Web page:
In an Australian first, the Air Force’s remotely piloted Heron aircraft flew in civilian airspace over Rockhampton this week as part of preparations for the joint Australian and United States exercise Talisman Sabre.
The month-long biennial training event will see more than 27,000 troops take part at training bases in Shoalwater Bay near Rockhampton and in Darwin next month.
The Heron has completed more than 27,000 mission hours in southern Afghanistan to provide an eye in the sky for Australian forces and the International Security Assistance Force.
Wing Commander Jonathan McMullan has completed four tours in Iraq and most recently three in Afghanistan as part of the Heron Taskforce Unit.
He said it was an historic week as it was the first time an unmanned aircraft had flown in civilian airspace without interrupting domestic flights.
“Our intent is to integrate, not accommodate … and that allows us to expand our operations outside of defence restricted airspace in Australia and allows us to participate more fully in ADF exercises,” he said.
He said while the Israeli-built aircraft is unmanned, pilots must have a minimum of three to five years’ experience flying a manned aircraft on tour before they can operate the system.
Wing Commander McMullan said the remotely controlled aircraft were capable of serving civilian purposes.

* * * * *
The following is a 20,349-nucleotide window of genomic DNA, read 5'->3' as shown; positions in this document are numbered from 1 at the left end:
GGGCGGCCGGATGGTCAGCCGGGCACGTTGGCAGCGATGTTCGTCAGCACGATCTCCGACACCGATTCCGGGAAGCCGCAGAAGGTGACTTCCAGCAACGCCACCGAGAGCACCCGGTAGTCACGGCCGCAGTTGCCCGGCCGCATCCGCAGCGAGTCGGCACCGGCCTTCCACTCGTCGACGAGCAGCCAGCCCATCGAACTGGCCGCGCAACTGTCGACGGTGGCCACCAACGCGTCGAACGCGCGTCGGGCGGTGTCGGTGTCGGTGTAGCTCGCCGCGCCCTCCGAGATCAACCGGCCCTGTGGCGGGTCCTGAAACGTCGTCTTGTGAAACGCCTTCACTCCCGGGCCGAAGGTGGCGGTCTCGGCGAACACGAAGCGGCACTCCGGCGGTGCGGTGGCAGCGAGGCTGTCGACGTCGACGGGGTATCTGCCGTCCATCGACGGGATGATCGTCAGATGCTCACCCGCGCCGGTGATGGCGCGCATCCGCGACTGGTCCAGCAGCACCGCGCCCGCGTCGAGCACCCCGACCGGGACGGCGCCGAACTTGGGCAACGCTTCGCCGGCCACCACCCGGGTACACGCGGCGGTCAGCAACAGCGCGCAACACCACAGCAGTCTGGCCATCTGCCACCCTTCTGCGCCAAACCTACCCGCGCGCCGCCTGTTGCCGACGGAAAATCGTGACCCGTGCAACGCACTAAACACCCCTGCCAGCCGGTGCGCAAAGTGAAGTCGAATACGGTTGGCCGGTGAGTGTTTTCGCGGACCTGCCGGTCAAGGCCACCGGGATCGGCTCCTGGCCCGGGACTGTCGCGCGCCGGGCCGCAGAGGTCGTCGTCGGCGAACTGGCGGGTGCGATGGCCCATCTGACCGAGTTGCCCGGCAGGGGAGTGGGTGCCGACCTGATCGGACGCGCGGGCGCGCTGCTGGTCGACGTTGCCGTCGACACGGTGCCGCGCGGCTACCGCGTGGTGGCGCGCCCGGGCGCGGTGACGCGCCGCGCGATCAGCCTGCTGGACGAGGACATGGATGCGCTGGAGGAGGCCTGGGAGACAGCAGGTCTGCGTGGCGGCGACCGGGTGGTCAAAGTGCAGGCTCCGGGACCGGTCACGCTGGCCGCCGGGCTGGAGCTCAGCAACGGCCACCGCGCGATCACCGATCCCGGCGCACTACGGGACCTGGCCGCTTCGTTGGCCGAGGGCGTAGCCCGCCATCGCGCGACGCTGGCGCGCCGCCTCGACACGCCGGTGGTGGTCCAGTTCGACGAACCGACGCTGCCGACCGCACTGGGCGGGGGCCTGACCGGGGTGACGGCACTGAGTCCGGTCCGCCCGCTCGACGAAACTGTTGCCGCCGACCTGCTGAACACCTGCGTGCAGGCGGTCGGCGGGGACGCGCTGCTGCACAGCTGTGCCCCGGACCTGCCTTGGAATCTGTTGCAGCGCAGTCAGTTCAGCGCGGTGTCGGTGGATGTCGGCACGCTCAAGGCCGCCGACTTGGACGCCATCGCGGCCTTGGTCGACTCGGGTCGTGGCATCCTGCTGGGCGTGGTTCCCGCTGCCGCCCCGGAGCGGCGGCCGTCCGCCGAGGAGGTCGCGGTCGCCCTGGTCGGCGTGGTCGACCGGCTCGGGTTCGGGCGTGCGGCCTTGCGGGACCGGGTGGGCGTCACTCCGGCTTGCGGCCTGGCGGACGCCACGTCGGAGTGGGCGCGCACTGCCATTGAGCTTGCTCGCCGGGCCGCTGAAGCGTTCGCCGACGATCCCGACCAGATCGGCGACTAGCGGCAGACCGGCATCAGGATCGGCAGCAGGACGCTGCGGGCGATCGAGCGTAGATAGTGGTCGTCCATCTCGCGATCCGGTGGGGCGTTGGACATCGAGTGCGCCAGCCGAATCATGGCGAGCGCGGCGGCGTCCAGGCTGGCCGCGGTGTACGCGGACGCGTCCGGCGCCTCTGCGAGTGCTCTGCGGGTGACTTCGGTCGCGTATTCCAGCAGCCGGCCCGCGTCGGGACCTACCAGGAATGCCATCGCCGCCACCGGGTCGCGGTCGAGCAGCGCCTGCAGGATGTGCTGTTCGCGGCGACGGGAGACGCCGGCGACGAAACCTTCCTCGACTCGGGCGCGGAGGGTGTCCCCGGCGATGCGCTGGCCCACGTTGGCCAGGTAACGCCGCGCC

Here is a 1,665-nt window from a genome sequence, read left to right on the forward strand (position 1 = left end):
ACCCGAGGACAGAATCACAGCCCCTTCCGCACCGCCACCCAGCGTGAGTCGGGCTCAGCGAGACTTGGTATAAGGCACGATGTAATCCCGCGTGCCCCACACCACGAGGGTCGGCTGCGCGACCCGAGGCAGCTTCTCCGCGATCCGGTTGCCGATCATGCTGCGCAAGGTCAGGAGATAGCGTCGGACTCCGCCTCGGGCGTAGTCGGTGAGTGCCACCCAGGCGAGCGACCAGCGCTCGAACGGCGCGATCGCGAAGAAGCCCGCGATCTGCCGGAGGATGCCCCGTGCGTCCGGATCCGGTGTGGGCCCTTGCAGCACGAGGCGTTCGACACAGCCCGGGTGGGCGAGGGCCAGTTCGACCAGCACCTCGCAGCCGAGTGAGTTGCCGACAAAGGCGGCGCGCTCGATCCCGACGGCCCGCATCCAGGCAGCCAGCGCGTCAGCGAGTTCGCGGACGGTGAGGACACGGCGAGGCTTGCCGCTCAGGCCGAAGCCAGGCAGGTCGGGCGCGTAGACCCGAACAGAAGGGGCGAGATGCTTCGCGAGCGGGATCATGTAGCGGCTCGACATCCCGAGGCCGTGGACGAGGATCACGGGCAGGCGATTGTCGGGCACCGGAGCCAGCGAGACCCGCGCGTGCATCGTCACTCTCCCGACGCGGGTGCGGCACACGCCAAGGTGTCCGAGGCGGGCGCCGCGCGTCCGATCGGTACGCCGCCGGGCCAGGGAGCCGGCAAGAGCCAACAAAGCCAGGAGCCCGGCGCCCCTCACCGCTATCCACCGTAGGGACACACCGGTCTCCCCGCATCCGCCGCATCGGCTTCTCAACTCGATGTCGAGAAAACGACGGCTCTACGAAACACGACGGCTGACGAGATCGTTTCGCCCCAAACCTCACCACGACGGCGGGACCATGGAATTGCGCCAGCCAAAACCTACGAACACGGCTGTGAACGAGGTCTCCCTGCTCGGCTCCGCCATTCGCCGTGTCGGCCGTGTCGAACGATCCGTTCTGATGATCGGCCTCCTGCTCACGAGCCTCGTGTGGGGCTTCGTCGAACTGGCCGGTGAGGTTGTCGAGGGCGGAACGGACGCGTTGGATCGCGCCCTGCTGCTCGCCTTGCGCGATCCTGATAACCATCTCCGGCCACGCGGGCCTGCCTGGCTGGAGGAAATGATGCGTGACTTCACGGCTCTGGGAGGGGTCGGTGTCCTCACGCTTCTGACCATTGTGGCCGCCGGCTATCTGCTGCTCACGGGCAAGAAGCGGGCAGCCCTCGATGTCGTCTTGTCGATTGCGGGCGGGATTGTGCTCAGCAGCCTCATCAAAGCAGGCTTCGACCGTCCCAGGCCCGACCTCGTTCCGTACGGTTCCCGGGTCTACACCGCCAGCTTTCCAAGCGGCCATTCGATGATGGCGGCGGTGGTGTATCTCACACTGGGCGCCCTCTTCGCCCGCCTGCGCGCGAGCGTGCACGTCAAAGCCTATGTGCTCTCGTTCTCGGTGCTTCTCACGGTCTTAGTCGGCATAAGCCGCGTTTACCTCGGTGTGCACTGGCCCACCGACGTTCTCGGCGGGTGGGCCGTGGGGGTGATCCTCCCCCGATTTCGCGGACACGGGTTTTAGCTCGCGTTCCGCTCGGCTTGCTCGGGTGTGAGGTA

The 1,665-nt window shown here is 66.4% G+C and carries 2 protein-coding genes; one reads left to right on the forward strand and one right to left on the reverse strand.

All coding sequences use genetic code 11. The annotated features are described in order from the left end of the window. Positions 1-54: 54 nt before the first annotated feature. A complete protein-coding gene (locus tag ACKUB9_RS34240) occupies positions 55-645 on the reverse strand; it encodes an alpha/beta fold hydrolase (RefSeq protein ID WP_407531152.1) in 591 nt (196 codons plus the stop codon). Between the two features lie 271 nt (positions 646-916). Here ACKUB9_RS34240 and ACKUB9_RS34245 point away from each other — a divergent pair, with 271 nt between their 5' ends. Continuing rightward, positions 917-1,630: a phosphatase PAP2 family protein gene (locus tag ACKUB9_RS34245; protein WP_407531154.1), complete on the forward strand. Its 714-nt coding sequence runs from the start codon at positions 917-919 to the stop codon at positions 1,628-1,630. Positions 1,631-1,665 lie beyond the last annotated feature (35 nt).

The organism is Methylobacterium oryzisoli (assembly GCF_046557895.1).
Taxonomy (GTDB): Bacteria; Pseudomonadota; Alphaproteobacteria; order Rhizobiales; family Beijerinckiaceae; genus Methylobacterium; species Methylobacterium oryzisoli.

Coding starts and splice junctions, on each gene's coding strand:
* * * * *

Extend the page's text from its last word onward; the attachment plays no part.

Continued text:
“That is a perfect use, or perfect utility of this asset,” he said.
“In fact if we had have been out of Afghanistan earlier it’d be highly likely it would have supported the G20 back in late 2014.”
The Heron weighs one tonne and is capable of flying uninterrupted for 24 hours.
He said this week is about familiarising pilots with the Rockhampton airspace ahead of the war games.
“Now that we’ve finished our commitment in Afghanistan, we have the ability to provide that support,” he said.
“What it will do is allow the army commanders to integrate the Heron system into the battlefield to provide enhanced battlefield awareness.”
Wing Commander McMullan said although the aircraft has a wingspan of 16.6 metres, members of the public will struggle to see it unless they view it from the Rockhampton Airport.
“It actually looks like a really large glider but because it has such a massive wingspan we can fly to about 30,000 feet, so apart from take-off and landing, [the public] probably won’t see us,” he said.
The RAAF currently has two Heron systems operating from its base at Woomera in South Australia.